The Remembering by Susan Sinnott

Content warning: this novel deals with extensive discussion of a past sexual assault, the resulting trauma, and the continued trauma journey over time.

The colourful cover of The Remembering by Susan Sinnott holds a complicated story: a novel about trauma, and the complex ways that you live with it; the coming of age of a young girl in Newfoundland; a bustling family saga; and a tender portrait of Alzheimer’s and caregiving. This sounds like a lot, and it is! But nothing was more central to the novel than the love and even joy woven through it.

Liz Wallace, the widowed matriarch of the family, worries about all three of her daughters, but Eve, her youngest, the most. And her worry is born out in 1993, when Eve and her husband Michel come home from a trip to Mexico, which ended horribly: while Michel went for a swim, Eve was attacked and raped. And suddenly, the path of the next twenty years of their lives is changed forever. Eve learns she’s pregnant several months after the rape, and she decides to give her baby up for adoption, now that it’s too late to abort. And yet – when she holds her daughter for the first time, Eve is in love. Liz worries, but even after Michel leaves, Eve and Rosie and surrounded in love: Ginny and Carlie, Liz’s other daughters, step in and step up.

As Rosie grows up, Eve’s trauma becomes more complicated, and so does the rest of the family’s worry about what to tell Rosie when she starts to ask about her father. And during all of this, Liz’s memory starts to fail, details and names slipping from her mind, a descent into dementia that looks familiar to anyone who has experience. Told through the viewpoints of Liz, Carlie, and Rosie, their family story unspools over decades, creating a sweeping, tender family story. The fullness of the story is incredibly true to life, and Sinnott’s writing, in its strongest moments, drives a stake in your heart.

My own grandmother had Alzheimer’s in her final years, and some of the moments which spoke most deeply to me were Rosie’s thoughts. When Liz moves in with Eve and Rosie, Rosie reflects: “Nana had always been so wise and now she was all bewildered. It brought a lump to Rosie’s throat, the unfairness of it all…Nana had been perfect.” I had to put down the novel to cry – Sinnott captured my feelings about my grandmother’s Alzheimer’s with such clarity.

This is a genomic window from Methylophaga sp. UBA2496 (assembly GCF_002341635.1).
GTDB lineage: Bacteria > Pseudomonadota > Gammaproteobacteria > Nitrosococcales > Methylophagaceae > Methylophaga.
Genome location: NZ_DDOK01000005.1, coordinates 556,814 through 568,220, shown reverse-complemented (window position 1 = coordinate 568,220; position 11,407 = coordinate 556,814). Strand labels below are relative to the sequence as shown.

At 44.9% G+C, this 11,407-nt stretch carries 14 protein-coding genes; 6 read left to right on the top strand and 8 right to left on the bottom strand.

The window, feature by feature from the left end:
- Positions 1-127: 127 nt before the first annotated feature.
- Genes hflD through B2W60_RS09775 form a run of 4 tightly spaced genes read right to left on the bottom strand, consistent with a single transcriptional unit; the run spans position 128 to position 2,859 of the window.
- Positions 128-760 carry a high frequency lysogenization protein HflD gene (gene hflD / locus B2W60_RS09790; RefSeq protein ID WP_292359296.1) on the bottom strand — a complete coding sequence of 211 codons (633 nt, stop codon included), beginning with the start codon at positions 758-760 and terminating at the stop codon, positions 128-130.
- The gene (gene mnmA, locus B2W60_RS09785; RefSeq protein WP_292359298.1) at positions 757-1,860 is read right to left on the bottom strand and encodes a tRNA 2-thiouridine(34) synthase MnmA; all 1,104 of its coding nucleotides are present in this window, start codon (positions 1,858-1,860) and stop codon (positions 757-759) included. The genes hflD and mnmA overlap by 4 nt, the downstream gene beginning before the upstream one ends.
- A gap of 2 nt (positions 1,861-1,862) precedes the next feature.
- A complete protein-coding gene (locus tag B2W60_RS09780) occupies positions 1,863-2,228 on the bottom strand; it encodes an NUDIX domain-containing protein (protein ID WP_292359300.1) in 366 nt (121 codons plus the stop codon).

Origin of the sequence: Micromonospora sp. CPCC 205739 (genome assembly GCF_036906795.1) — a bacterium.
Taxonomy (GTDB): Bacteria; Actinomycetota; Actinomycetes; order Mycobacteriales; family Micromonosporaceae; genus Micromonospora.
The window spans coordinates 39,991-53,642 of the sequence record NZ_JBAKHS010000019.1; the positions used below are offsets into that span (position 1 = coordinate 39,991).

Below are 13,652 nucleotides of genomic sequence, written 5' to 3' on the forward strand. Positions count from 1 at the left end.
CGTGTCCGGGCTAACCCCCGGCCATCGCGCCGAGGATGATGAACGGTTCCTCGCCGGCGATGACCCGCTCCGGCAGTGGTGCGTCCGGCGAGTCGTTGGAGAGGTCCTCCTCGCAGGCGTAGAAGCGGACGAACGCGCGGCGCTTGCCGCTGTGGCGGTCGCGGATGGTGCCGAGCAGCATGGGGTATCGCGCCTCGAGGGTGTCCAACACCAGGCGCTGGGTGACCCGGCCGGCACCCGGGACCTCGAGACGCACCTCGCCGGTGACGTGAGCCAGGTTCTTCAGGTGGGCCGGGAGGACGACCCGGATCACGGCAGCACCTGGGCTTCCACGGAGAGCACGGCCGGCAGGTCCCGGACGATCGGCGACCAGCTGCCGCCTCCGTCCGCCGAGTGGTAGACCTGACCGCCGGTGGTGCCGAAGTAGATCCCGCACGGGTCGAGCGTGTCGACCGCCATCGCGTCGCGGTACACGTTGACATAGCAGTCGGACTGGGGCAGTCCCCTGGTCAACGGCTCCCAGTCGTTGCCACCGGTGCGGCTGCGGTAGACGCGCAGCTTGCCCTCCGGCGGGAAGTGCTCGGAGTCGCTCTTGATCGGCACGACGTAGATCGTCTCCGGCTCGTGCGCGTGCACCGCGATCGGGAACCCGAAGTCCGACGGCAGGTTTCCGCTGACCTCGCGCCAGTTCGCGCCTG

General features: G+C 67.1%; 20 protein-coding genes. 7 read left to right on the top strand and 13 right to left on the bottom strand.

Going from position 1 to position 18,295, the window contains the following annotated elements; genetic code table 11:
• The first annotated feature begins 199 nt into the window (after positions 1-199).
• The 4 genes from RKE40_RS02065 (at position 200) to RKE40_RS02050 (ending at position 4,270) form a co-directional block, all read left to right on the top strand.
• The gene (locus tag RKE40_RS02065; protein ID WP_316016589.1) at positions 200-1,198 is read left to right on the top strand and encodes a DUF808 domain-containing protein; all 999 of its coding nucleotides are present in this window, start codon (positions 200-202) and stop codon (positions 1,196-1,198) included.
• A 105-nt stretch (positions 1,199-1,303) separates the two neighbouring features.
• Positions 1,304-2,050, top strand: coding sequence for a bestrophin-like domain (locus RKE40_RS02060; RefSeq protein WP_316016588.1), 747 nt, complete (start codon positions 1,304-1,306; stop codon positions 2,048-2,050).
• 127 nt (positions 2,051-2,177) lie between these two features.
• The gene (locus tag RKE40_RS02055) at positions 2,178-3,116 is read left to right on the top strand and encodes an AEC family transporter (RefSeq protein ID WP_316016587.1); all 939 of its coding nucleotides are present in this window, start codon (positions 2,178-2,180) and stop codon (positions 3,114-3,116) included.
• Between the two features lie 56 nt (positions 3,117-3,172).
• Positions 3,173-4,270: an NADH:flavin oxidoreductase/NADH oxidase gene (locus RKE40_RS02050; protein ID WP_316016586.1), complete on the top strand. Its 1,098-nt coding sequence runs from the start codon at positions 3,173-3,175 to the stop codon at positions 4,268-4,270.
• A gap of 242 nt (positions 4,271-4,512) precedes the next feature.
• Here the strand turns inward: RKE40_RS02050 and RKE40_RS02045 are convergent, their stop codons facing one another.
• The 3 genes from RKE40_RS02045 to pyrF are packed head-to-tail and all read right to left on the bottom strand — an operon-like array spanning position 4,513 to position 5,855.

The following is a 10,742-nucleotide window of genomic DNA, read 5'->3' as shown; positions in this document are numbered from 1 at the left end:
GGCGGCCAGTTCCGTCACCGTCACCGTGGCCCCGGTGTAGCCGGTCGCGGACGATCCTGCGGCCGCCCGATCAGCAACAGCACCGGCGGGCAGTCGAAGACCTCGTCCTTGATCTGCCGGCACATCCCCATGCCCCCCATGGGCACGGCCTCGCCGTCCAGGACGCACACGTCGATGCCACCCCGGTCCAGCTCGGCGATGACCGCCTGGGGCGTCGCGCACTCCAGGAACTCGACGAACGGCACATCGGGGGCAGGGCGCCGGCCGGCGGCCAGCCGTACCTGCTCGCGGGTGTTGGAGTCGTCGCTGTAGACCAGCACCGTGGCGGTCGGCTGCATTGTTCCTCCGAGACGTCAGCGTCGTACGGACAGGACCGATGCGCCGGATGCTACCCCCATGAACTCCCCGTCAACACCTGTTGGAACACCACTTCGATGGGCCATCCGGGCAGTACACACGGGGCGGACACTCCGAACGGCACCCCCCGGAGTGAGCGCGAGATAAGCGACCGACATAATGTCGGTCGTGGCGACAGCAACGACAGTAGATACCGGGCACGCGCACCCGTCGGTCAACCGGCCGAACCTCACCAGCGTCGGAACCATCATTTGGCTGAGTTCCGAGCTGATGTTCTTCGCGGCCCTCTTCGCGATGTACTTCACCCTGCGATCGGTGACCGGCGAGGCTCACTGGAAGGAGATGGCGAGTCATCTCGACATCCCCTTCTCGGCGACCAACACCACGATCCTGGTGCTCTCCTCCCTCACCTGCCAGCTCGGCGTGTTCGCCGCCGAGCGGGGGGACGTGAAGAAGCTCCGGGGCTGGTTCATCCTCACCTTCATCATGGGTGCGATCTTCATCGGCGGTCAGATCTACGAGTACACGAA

Some of the different parts of the novel were less poignant than others, but when Sinnott drilled down to the emotions and ruminations of each of her main characters, she knocked it out of the park. The Remembering is a tough novel, but a good one for all of us who have loved, lost, and been hurt.

Susan Sinnott is a Newfoundland writer who grew up in the UK and now lives in St. John’s. Her first novel, Catching the Light (2018) won the 2019 Ann Connor Brimer Award and was long- and short-listed for several awards, including the 2020 International Dublin Literary Award. The Remembering is her second novel.

  • Publisher ‏ : ‎ Vagrant Press (Oct. 27 2022)
  • Language ‏ : ‎ English
  • Paperback ‏ : ‎ 288 pages
  • ISBN-10 ‏ : ‎ 1774711001
  • ISBN-13 ‏ : ‎ 978-1774711002

 -- Website

Alison Manley has ricocheted between New Brunswick and Nova Scotia for most of her life. Now in Halifax, Nova Scotia, she is the Cataloguing and Metadata Librarian at Saint Mary's University. Her past life includes a long stint as a hospital librarian on the banks of the mighty Miramichi River. She has an honours BA in political science and English from St. Francis Xavier University, and a Master of Library and Information Studies from Dalhousie University. While she's adamant that her love of reading has nothing to do with her work, her ability to consume large amounts of information very quickly sure is helpful. She is often identified by her very red lipstick, and lives with her partner Brett and cat, Toasted Marshmallow.